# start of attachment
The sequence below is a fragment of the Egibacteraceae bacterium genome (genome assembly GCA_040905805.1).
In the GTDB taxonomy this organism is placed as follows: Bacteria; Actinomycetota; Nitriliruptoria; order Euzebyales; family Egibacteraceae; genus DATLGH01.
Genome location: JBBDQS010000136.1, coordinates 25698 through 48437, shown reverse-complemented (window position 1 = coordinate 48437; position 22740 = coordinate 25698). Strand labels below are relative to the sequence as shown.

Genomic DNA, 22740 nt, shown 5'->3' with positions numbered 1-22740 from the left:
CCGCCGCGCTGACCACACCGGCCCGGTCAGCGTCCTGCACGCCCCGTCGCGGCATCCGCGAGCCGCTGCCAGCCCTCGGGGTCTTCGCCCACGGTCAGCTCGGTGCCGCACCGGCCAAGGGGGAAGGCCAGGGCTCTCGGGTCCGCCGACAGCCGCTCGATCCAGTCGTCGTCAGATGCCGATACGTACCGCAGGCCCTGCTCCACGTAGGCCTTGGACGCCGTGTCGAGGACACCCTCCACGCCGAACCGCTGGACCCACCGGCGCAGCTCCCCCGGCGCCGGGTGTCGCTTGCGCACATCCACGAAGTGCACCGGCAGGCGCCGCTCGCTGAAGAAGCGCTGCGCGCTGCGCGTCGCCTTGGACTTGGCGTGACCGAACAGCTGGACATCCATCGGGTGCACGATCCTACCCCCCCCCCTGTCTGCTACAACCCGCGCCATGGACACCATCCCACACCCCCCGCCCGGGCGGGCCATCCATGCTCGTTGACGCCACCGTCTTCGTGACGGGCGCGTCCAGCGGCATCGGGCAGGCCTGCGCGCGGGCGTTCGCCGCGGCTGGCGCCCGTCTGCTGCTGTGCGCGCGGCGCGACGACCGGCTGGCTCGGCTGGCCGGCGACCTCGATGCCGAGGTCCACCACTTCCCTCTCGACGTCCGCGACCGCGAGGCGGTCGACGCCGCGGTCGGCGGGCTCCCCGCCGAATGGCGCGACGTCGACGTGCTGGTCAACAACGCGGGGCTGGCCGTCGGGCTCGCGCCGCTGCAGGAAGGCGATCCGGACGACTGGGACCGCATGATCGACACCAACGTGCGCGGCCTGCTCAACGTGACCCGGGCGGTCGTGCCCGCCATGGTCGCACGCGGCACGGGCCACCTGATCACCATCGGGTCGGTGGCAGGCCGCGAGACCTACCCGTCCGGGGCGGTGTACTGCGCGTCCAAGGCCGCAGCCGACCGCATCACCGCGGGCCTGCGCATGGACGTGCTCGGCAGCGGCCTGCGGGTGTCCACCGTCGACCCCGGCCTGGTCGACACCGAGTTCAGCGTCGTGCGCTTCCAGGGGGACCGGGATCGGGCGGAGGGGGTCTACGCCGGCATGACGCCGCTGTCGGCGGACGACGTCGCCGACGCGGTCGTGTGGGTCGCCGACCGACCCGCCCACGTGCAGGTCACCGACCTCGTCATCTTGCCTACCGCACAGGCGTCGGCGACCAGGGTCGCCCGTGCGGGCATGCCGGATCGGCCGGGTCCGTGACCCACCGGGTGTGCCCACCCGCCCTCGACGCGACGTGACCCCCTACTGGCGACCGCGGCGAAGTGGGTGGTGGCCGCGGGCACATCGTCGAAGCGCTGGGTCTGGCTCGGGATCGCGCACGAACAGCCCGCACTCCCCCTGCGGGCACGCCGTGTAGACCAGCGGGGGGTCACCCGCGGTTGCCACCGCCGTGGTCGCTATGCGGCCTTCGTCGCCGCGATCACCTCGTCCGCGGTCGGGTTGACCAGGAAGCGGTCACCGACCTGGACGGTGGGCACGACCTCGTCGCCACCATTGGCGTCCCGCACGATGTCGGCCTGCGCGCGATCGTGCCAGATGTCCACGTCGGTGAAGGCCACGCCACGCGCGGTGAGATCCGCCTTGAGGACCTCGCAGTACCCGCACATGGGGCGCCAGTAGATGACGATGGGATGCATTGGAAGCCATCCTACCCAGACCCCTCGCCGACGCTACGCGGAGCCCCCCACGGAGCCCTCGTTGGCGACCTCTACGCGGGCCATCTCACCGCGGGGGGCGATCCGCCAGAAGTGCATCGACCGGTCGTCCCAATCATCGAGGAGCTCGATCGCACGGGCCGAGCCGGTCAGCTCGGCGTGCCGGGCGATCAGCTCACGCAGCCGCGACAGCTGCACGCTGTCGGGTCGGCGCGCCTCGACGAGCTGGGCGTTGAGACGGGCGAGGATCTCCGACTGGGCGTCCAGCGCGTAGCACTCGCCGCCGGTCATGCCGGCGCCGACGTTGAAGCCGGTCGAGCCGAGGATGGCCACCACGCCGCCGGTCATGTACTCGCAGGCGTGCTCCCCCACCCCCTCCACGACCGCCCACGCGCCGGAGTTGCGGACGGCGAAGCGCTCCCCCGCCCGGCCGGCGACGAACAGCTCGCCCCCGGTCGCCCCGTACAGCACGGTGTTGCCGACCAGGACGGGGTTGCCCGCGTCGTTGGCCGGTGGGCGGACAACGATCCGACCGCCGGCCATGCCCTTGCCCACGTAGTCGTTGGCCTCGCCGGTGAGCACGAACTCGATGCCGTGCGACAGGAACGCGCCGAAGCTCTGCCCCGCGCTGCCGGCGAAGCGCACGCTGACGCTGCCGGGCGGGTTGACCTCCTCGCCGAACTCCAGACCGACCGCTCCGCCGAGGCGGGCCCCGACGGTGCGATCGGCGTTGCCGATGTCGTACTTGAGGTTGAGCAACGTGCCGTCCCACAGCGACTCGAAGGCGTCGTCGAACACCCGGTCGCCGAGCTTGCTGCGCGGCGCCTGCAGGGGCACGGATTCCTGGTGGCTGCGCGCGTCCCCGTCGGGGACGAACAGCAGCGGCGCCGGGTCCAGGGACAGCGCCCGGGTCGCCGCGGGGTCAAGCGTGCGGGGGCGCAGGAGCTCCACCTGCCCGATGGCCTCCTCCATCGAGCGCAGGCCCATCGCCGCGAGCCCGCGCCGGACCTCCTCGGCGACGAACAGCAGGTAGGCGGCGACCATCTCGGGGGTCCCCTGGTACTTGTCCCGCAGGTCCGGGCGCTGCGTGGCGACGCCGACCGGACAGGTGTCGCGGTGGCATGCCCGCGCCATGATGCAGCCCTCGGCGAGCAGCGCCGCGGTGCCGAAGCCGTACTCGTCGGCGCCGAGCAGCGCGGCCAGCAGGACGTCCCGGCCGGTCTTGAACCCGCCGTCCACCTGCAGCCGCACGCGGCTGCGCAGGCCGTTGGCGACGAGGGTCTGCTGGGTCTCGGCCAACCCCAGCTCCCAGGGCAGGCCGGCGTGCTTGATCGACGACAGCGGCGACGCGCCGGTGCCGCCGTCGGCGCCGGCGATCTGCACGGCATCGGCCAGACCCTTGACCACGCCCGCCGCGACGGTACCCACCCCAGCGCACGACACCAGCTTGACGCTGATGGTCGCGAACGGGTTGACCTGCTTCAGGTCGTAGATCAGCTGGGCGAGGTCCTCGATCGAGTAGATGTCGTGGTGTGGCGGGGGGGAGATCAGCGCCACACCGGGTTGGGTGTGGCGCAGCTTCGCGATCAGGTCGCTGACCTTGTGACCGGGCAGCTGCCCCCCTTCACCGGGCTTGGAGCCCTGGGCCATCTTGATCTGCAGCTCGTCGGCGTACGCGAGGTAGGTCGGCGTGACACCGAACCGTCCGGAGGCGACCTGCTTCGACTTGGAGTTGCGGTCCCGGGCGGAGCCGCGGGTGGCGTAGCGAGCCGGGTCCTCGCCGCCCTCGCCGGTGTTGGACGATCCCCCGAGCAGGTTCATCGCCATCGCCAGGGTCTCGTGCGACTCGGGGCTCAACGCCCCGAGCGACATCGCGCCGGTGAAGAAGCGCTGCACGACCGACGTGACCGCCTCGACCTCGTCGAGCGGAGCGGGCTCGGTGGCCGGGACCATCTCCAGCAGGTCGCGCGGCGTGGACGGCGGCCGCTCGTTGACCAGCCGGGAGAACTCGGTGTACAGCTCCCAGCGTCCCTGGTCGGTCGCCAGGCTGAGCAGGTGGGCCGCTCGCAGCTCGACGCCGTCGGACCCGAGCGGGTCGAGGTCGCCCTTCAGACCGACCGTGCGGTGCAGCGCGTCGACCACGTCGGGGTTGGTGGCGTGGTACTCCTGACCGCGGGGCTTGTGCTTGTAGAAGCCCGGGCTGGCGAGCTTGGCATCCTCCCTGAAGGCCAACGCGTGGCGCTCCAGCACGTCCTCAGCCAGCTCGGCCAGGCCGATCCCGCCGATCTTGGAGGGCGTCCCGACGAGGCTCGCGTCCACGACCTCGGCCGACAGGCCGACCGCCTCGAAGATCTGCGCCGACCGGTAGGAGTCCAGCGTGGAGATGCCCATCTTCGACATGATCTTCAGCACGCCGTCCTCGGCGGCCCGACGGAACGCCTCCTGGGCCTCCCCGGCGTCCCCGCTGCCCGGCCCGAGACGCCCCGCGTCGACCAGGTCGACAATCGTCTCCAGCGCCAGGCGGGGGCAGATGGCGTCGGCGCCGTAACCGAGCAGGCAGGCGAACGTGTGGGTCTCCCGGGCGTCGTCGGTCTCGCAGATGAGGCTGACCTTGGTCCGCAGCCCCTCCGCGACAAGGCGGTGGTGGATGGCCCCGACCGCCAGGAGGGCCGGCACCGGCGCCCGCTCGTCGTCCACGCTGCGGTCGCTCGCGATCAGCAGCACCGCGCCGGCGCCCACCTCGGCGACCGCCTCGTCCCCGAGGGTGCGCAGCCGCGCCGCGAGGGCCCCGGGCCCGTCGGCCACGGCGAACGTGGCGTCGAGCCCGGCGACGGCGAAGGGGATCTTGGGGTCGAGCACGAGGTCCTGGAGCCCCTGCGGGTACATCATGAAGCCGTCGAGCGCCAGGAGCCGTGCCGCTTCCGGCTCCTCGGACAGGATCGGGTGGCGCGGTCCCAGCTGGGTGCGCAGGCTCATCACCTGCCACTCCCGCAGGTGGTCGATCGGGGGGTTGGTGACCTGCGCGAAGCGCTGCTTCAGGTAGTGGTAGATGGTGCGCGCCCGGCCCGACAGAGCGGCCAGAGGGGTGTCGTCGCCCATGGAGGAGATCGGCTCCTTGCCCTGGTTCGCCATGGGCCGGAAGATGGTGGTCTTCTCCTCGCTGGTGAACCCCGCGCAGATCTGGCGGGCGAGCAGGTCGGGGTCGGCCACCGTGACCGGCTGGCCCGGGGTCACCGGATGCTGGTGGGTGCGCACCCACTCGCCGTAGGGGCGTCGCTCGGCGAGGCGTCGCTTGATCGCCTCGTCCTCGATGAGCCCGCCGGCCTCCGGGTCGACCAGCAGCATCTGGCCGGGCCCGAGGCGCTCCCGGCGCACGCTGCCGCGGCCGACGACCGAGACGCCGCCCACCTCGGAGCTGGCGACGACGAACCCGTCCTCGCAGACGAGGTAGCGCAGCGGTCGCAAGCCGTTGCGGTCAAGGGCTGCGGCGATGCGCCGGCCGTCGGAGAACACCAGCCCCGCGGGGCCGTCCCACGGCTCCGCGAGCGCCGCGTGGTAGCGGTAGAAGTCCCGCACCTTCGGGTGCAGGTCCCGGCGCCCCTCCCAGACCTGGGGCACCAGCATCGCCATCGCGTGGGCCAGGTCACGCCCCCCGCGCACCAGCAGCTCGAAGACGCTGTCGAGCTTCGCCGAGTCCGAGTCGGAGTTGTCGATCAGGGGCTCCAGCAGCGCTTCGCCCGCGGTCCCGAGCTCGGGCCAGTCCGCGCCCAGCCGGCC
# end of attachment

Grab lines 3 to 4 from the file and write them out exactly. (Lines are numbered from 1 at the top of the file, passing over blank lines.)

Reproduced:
Genome location: JBBDQS010000136.1, coordinates 25698 through 48437, shown reverse-complemented (window position 1 = coordinate 48437; position 22740 = coordinate 25698). Strand labels below are relative to the sequence as shown.

Genomic DNA, 22740 nt, shown 5'->3' with positions numbered 1-22740 from the left: